5. #665
    Join Date
    Oct 2008
    Location
    Northwest AZ
    Posts
    6,111
    Post Thanks / Like
    Mentioned
    19 Post(s)
    Tagged
    1 Thread(s)

    Default Re: The Nomadic Life

    Quote Originally Posted by Too Tall View Post
    It's all part of the game big man. No breed of vehicle is exempt.

    In other news we are alot closer to getting our dream tow vehicle. Just recently GM began taking orders for 2024 Vans with the big (6.6L) engine and 10spd trans. These vans are notoriously good for towing due to weight/balance. However the best and most reason for a van will be ability to roll our tandems and singles straight into the van out of sight and secure without excessive gymnastics.

    The "trick" to actually getting the van is finding a dealer who has allocation(s) to write the order.

    But wait there is more. We are mimicking Dan to send the van to get retro-fitted with 4WD. We think it is rude to copy Dan exactly so we will install chrome sidepipes with electric cut outs ;)
    At equestrian events, you get to see just about every version of a large truck or SUV used to haul trailers. Most trailers are gooseneck, but for the bumper pull crowd, I've seen several 6.6 Duramax Vans and Suburbans. The tens speeds are wonderful; both Ford and Chevy are using the same Allison transmission. The ten-speed really shines on steep descents where you are engine braking. The smaller increments between gears mean you can find your happy spot and really minimize braking.
    Retired Sailor, Marine dad, semi-professional cyclist, fly fisherman, and Indian School STEM teacher.
    Assistant Operating Officer at Farm Soap homemade soaps. www.farmsoap.com

  6. #666
    Join Date
    Jan 2011
    Location
    Fort Wayne, IN
    Posts
    248
    Post Thanks / Like
    Mentioned
    0 Post(s)
    Tagged
    0 Thread(s)

    Default Re: The Nomadic Life

    Quote Originally Posted by Too Tall View Post
    Y'all havin' a nice day?

    xxoo
    What did I say that made you say that?

    I always have a great day...at least 99% of the time!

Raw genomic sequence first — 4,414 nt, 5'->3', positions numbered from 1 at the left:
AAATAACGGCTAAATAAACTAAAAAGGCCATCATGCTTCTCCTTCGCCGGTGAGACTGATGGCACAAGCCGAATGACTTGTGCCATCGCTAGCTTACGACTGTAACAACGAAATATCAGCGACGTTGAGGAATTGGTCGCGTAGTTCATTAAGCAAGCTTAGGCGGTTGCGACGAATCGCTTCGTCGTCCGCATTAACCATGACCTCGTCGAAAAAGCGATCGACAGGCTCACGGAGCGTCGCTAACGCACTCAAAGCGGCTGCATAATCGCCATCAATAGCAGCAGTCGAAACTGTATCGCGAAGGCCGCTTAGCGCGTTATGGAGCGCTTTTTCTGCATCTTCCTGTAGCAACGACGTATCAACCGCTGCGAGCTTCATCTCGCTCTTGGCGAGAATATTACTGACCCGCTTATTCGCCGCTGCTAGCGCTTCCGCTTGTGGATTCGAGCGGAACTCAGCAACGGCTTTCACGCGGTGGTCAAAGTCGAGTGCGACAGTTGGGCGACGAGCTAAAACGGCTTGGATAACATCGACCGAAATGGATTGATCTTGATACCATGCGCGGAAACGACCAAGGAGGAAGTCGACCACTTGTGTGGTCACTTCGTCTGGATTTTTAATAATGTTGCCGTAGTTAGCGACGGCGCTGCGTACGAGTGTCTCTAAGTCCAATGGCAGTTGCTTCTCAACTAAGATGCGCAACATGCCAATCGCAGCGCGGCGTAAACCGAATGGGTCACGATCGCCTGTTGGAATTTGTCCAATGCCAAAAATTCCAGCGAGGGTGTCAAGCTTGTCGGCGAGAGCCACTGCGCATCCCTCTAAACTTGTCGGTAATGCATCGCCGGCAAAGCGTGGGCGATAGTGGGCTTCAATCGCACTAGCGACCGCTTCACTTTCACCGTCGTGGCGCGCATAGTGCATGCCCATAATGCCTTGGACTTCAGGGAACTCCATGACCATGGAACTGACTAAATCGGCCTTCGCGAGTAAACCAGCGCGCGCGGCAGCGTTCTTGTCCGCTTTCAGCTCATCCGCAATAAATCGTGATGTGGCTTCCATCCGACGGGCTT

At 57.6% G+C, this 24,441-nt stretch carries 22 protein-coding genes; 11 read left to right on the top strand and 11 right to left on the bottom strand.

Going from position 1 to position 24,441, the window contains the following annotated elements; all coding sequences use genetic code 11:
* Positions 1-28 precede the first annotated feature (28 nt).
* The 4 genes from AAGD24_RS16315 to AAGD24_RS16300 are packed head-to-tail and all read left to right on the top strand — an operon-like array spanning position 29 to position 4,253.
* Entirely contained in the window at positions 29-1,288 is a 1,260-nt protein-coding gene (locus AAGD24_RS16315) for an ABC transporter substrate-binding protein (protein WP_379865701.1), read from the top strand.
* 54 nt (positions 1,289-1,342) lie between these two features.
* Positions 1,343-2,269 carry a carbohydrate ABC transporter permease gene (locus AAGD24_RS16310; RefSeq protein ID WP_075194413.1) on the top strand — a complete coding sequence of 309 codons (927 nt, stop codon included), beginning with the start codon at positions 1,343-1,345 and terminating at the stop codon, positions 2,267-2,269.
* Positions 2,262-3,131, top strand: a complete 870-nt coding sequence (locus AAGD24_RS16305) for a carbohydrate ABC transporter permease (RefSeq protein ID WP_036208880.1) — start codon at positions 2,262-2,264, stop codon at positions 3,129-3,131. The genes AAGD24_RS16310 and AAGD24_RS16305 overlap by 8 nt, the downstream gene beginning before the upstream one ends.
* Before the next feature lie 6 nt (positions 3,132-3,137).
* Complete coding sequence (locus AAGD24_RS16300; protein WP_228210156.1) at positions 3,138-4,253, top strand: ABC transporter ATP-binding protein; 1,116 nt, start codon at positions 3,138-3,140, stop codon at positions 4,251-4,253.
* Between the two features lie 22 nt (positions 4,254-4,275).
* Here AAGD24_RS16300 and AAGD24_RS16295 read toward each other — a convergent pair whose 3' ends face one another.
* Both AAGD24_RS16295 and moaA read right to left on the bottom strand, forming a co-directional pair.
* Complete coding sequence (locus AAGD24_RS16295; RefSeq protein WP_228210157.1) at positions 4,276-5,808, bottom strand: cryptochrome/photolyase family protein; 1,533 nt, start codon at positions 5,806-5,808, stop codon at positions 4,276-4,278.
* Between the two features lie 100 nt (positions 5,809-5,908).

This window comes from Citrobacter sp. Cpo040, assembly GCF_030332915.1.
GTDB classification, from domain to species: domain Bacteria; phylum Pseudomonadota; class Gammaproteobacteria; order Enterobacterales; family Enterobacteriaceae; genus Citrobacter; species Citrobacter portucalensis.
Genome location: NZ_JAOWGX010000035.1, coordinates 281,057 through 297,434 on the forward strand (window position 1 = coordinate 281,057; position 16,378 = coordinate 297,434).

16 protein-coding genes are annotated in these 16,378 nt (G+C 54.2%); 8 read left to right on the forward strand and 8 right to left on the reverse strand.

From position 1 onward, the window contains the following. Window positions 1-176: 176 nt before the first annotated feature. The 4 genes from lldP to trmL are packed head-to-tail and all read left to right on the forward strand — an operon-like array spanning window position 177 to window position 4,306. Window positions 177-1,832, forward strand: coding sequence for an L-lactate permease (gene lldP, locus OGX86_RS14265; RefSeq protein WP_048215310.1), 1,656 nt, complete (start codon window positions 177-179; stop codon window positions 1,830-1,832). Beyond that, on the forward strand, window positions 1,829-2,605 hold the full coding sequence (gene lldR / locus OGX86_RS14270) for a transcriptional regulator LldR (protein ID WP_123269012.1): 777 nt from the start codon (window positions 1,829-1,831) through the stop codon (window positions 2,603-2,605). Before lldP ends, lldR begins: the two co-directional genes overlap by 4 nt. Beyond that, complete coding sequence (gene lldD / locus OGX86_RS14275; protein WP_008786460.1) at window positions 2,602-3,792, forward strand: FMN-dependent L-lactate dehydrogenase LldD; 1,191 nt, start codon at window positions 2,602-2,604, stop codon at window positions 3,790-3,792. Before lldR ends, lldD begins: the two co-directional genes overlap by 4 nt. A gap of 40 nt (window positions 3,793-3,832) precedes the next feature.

7. #667
    Join Date
    May 2008
    Location
    DC
    Posts
    29,927
    Post Thanks / Like
    Mentioned
    58 Post(s)
    Tagged
    0 Thread(s)

    Default Re: The Nomadic Life

    Quote Originally Posted by froze View Post
    What did I say that made you say that?

    I always have a great day...at least 99% of the time!
    Don't take it wrong, I'm joking. That's what I say when people talk TRUCKS at campgrounds.

  8. #668
    Join Date
    Aug 2008
    Posts
    565
    Post Thanks / Like
    Mentioned
    3 Post(s)
    Tagged
    0 Thread(s)

    Default Re: The Nomadic Life

    I got a chance to drive a new Silverado 3/4 ton with the 6.6 gas and the 10 speed transmission. It makes for an impressive combination. From memory my 1/2 ton GMC that I had with a 6.2 felt quicker. It made similar HP and torque to the new 6.6 but was in a much lighter truck. I'm sure hooking up a trailer to both would give the 3/4 ton with the 6.6 the advantage and would be the better tow vehicle.
    Dan Bare

  9. #669
    Join Date
    Oct 2008
    Location
    Northwest AZ
    Posts
    6,111
    Post Thanks / Like
    Mentioned
    19 Post(s)
    Tagged
    1 Thread(s)

    Default Re: The Nomadic Life

    Quote Originally Posted by PaMtbRider View Post
    I got a chance to drive a new Silverado 3/4 ton with the 6.6 gas and the 10 speed transmission. It makes for an impressive combination. From memory my 1/2 ton GMC that I had with a 6.2 felt quicker. It made similar HP and torque to the new 6.6 but was in a much lighter truck. I'm sure hooking up a trailer to both would give the 3/4 ton with the 6.6 the advantage and would be the better tow vehicle.
    The newest gas engines really close the gap to diesel. A diesel will produce more torque, but that becomes less important if you aren't pulling a trailer at the limit of the truck's capability. My wife's truck is a 16-year-old Chevy 2500 with a 6.6 Duramax engine. It is approaching 300K miles which can be attributed to the engine, but I've pulled our 33' travel trailer with her truck from western Colorado to northern AZ. I prefer my truck over hers, but my truck is 13 years newer and IMO, the transmission is the big difference.
    Retired Sailor, Marine dad, semi-professional cyclist, fly fisherman, and Indian School STEM teacher.
    Assistant Operating Officer at Farm Soap homemade soaps. www.farmsoap.com

  10. #670
    Join Date
    Oct 2008
    Location
    Northwest AZ
    Posts
    6,111
    Post Thanks / Like
    Mentioned
    19 Post(s)
    Tagged
    1 Thread(s)

    Default Re: The Nomadic Life

    PSA. If you have a Ford Superduty 2020 or newer with a 6.7L Powerstroke and 10-speed transmission, you will likely get a recall letter from Ford for an emissions issue. I was having random warnings and check engine lights that would clear. When I read the codes, most came up with NOX sensor. Ford erred in some programming, and the recall was to upload the correct files to the PCM and TCM. The power plant update fixed my random light issues and annoying things, such as the dash display changing each time I started the truck. The transmission module update changes the transmission based on what Ford (and Chevy, same transmission) has learned since introducing it in 2020. It is like a new truck. I had accepted that it was a Super Duty, and therefore the shifts might be a little harsh especially the downshifts. No more; this thing drives like a mid-70s Cadillac.